Dealing with—and resolving—disruptive behaviour.
The Canadian Medical Protective Association defines disruptive behaviour as inappropriate conduct on behalf of a physician with the potential to interfere with the delivery of quality health care. It can include abusive language, outbursts of anger or unwarranted physician force, among other things. This is a serious problem that profoundly affects the health and morale of the perpetrator’s colleagues. It can also be challenging to manage and resolve. This course is designed to help physicians leaders and executives understand the signs of disruptive behavior and how to deal with it from both an individual and systems perspective.
Return on investment
- Explain why managing disruptive behaviour has become relevant in today’s workplace
- Surface unspoken assumptions and beliefs regarding the nature and management of disruptive behaviour
- Distinguish between disruptive and non-disruptive behaviour
- Understand the impact of disruptive behaviour
- Identify elements of workplace/organizational culture which may influence/prompt disruptive behaviour
- Identify three key components of a robust Code of Conduct and determine its effectiveness for ensuring workplace justice and for managing disruptive behaviour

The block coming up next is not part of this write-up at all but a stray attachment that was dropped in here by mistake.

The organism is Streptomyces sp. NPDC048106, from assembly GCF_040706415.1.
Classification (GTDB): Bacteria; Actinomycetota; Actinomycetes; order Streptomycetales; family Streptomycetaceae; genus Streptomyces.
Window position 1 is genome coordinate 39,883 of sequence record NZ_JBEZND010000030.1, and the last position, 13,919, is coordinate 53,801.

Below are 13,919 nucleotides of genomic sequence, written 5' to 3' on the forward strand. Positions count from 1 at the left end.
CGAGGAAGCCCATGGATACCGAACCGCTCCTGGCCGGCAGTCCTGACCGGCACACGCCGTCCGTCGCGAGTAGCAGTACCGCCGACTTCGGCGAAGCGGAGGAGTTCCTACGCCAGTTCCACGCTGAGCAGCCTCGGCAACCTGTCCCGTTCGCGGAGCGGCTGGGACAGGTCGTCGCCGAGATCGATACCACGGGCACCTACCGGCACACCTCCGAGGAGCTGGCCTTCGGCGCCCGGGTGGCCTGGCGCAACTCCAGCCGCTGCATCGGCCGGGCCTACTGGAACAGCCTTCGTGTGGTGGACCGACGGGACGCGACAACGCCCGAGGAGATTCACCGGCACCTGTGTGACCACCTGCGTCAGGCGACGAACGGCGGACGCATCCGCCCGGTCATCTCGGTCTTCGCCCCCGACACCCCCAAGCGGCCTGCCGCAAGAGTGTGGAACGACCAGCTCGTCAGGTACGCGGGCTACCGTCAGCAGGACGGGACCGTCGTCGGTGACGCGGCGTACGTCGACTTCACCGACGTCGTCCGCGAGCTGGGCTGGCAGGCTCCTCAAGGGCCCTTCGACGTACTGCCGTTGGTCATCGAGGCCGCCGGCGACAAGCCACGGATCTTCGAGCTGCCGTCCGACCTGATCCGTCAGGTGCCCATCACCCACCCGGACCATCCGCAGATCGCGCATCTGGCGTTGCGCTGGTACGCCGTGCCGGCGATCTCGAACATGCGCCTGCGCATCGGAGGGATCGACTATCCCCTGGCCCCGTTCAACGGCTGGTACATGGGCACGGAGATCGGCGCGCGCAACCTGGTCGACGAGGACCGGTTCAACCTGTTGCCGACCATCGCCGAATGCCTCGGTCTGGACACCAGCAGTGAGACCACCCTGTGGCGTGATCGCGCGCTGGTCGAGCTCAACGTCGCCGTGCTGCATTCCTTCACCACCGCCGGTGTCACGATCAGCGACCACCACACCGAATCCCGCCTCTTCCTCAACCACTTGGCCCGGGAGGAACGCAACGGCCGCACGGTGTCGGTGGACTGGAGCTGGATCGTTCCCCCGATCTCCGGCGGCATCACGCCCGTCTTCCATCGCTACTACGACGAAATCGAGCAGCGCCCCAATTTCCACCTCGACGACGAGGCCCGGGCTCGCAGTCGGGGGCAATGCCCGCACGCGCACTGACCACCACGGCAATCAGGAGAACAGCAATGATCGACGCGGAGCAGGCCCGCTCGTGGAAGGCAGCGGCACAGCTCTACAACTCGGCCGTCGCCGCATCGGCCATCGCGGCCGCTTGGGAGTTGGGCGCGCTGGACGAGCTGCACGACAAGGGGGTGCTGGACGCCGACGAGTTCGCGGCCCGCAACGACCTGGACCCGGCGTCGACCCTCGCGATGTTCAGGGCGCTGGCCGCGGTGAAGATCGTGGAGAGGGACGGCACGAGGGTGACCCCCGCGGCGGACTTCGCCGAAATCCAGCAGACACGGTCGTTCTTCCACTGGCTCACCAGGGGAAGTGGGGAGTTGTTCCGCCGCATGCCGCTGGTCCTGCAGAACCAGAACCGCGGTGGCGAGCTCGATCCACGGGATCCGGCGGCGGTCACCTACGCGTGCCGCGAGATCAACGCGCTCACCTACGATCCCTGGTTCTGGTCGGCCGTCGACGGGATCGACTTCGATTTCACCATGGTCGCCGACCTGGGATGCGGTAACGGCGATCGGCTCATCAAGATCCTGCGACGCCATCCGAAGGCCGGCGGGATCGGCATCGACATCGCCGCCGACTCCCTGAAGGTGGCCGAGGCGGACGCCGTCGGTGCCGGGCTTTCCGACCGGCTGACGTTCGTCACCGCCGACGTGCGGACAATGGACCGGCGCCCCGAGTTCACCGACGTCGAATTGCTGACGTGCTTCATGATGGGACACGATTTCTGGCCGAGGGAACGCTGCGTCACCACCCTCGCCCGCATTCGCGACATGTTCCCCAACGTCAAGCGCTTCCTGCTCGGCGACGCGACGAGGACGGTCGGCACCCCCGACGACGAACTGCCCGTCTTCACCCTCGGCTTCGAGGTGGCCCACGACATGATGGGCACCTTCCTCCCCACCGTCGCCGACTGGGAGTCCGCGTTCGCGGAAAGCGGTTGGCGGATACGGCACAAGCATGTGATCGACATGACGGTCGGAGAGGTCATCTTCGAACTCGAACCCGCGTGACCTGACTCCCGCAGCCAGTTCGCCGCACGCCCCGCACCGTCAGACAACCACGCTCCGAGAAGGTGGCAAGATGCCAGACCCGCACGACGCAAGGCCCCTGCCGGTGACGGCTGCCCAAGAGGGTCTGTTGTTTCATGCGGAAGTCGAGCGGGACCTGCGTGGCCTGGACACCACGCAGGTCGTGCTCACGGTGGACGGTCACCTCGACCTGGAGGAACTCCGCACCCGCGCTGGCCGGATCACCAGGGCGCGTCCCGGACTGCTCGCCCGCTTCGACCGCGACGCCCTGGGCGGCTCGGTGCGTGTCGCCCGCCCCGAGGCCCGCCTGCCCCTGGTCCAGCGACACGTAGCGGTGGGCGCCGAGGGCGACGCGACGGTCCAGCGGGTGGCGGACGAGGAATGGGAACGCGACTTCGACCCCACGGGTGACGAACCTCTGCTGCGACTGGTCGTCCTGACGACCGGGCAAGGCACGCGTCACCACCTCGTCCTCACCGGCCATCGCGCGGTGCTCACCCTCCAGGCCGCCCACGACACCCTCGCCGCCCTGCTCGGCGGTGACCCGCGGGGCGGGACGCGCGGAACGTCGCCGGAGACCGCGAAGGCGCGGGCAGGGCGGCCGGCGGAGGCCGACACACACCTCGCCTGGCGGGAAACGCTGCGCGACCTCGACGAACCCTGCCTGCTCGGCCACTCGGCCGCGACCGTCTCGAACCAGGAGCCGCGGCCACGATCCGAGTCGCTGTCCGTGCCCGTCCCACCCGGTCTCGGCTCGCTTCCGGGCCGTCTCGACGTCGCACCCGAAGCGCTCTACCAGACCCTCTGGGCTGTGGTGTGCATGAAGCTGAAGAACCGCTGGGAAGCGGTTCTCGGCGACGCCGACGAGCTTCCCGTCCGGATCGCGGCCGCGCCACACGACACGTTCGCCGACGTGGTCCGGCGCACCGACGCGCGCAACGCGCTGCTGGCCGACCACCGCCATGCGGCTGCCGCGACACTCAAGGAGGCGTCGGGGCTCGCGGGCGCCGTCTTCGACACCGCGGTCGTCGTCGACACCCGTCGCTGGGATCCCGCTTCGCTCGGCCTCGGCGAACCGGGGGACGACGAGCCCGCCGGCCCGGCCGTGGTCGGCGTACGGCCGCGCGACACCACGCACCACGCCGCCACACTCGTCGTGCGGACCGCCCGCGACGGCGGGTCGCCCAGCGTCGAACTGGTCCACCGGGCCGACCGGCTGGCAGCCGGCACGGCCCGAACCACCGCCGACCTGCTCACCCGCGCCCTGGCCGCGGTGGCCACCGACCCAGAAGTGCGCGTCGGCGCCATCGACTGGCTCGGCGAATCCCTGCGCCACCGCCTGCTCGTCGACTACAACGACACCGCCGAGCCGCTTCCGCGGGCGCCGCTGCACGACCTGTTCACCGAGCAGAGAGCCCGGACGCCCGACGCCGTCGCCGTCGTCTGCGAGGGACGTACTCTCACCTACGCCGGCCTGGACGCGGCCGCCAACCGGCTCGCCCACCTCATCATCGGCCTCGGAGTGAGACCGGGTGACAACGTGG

- Summarize CMPA’s experience with disruptive behaviour
- Discuss the CMPA approach to supporting colleagues and medical leaders
- Apply principles of fairness, compassion and accountability by using a staged approach for resolving incidents of disruptive behaviour
- Discuss approaches and interventions for managing behavioural problems in the workplace
- Prepare for and practice a “difficult” feedback conversation
- Identify strategies for supporting personal resilience as a physician leader dealing with this complex workplace problem
- Design prevention strategies to inculcate respectful professional behaviour in the workplace
This course can be customized and delivered in-house at your organization, meeting or conference to physicians and/or interdisciplinary teams.